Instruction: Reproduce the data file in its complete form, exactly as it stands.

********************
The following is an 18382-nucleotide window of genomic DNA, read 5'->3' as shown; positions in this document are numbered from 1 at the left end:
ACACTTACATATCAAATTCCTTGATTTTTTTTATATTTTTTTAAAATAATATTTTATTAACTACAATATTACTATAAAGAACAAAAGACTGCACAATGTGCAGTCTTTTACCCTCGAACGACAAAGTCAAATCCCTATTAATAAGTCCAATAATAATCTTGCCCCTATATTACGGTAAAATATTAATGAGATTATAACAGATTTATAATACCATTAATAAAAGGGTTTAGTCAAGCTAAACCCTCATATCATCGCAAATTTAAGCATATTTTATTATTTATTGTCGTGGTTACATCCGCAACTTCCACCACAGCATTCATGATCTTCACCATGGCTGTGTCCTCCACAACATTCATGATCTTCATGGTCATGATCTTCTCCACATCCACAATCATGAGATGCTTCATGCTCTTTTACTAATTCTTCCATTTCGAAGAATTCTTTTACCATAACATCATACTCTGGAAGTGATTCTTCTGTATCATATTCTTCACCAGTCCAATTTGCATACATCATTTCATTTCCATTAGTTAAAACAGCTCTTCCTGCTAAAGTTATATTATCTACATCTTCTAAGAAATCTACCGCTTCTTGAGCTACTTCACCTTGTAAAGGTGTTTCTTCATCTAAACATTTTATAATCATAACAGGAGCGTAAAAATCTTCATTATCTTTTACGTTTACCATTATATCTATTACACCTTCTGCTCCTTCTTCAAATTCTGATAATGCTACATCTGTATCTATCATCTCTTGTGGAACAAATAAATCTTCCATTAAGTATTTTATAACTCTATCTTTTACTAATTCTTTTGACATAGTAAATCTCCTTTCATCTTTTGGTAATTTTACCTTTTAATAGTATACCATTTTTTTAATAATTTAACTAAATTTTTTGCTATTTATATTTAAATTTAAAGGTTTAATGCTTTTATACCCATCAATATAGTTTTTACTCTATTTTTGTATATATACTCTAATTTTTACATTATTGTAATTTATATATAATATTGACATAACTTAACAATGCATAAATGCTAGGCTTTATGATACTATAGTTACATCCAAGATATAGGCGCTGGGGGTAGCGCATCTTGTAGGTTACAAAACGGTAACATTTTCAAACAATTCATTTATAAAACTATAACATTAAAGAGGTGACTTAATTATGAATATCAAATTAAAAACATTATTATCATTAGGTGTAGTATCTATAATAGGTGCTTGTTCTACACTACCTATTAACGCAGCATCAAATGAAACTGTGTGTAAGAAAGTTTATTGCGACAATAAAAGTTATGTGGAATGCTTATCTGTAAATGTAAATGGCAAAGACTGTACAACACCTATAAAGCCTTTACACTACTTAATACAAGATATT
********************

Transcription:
The following is an 18382-nucleotide window of genomic DNA, read 5'->3' as shown; positions in this document are numbered from 1 at the left end:
ACACTTACATATCAAATTCCTTGATTTTTTTTATATTTTTTTAAAATAATATTTTATTAACTACAATATTACTATAAAGAACAAAAGACTGCACAATGTGCAGTCTTTTACCCTCGAACGACAAAGTCAAATCCCTATTAATAAGTCCAATAATAATCTTGCCCCTATATTACGGTAAAATATTAATGAGATTATAACAGATTTATAATACCATTAATAAAAGGGTTTAGTCAAGCTAAACCCTCATATCATCGCAAATTTAAGCATATTTTATTATTTATTGTCGTGGTTACATCCGCAACTTCCACCACAGCATTCATGATCTTCACCATGGCTGTGTCCTCCACAACATTCATGATCTTCATGGTCATGATCTTCTCCACATCCACAATCATGAGATGCTTCATGCTCTTTTACTAATTCTTCCATTTCGAAGAATTCTTTTACCATAACATCATACTCTGGAAGTGATTCTTCTGTATCATATTCTTCACCAGTCCAATTTGCATACATCATTTCATTTCCATTAGTTAAAACAGCTCTTCCTGCTAAAGTTATATTATCTACATCTTCTAAGAAATCTACCGCTTCTTGAGCTACTTCACCTTGTAAAGGTGTTTCTTCATCTAAACATTTTATAATCATAACAGGAGCGTAAAAATCTTCATTATCTTTTACGTTTACCATTATATCTATTACACCTTCTGCTCCTTCTTCAAATTCTGATAATGCTACATCTGTATCTATCATCTCTTGTGGAACAAATAAATCTTCCATTAAGTATTTTATAACTCTATCTTTTACTAATTCTTTTGACATAGTAAATCTCCTTTCATCTTTTGGTAATTTTACCTTTTAATAGTATACCATTTTTTTAATAATTTAACTAAATTTTTTGCTATTTATATTTAAATTTAAAGGTTTAATGCTTTTATACCCATCAATATAGTTTTTACTCTATTTTTGTATATATACTCTAATTTTTACATTATTGTAATTTATATATAATATTGACATAACTTAACAATGCATAAATGCTAGGCTTTATGATACTATAGTTACATCCAAGATATAGGCGCTGGGGGTAGCGCATCTTGTAGGTTACAAAACGGTAACATTTTCAAACAATTCATTTATAAAACTATAACATTAAAGAGGTGACTTAATTATGAATATCAAATTAAAAACATTATTATCATTAGGTGTAGTATCTATAATAGGTGCTTGTTCTACACTACCTATTAACGCAGCATCAAATGAAACTGTGTGTAAGAAAGTTTATTGCGACAATAAAAGTTATGTGGAATGCTTATCTGTAAATGTAAATGGCAAAGACTGTACAACACCTATAAAGCCTTTACACTACTTAATACAAGATATT